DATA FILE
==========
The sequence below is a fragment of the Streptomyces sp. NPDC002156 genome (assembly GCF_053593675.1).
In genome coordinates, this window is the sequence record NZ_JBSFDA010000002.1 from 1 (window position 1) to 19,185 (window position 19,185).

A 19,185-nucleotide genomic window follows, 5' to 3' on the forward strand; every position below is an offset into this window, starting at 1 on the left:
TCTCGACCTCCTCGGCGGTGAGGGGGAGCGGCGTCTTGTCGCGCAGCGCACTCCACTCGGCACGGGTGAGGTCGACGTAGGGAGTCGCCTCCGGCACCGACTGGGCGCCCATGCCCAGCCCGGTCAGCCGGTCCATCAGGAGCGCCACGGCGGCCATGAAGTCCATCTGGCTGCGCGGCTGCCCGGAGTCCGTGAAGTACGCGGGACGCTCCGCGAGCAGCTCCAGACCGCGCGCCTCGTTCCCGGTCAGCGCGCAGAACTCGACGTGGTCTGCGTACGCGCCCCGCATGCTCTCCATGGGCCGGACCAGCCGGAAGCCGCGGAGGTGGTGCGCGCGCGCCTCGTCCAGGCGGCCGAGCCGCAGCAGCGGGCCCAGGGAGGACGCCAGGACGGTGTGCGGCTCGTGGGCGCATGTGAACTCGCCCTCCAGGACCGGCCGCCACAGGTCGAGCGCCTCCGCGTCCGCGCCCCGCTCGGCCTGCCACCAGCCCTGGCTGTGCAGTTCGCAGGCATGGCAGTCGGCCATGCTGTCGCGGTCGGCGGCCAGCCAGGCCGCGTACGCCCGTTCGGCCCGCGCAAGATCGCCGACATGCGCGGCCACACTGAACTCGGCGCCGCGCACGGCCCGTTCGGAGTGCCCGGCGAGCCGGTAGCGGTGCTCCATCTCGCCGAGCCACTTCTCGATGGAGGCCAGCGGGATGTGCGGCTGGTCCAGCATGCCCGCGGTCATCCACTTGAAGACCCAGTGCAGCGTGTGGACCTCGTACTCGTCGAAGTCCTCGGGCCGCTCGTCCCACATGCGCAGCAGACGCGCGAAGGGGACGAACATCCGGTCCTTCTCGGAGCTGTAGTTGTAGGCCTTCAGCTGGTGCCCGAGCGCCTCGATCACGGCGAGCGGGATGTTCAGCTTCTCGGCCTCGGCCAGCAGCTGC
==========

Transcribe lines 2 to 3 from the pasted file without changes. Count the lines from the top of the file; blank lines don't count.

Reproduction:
In genome coordinates, this window is the sequence record NZ_JBSFDA010000002.1 from 1 (window position 1) to 19,185 (window position 19,185).

A 19,185-nucleotide genomic window follows, 5' to 3' on the forward strand; every position below is an offset into this window, starting at 1 on the left: